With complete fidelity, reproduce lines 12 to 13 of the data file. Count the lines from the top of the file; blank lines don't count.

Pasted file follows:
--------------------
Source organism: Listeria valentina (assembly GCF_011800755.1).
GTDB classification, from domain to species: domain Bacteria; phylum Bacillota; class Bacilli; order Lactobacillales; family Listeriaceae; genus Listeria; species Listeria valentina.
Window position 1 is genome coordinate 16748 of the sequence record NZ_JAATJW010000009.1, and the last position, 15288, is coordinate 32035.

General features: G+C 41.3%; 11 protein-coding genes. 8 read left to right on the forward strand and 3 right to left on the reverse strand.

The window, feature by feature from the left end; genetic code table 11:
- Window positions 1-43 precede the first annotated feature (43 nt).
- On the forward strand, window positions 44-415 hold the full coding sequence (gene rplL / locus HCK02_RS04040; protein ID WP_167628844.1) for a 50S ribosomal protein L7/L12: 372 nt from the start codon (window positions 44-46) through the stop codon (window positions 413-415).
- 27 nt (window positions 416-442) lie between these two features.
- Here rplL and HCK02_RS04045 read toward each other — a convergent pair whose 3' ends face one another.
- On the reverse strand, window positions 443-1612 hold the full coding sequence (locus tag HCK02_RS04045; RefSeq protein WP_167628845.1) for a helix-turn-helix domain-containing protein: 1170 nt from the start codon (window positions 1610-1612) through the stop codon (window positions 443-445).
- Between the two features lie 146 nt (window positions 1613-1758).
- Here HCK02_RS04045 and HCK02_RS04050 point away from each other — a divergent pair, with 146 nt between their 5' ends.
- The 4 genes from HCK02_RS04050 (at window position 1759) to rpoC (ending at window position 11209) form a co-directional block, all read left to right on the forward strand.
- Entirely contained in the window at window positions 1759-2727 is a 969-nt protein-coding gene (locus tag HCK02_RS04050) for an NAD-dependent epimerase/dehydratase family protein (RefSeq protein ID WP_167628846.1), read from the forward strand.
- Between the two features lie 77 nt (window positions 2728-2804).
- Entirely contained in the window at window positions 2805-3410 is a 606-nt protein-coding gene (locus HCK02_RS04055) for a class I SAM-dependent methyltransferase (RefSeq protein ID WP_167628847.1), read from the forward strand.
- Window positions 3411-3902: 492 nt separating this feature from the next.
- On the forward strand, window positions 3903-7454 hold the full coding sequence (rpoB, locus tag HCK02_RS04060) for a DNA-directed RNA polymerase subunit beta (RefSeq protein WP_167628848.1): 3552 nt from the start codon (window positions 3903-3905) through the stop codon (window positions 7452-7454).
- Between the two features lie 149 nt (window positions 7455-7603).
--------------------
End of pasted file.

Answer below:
- Here HCK02_RS04045 and HCK02_RS04050 point away from each other — a divergent pair, with 146 nt between their 5' ends.
- The 4 genes from HCK02_RS04050 (at window position 1759) to rpoC (ending at window position 11209) form a co-directional block, all read left to right on the forward strand.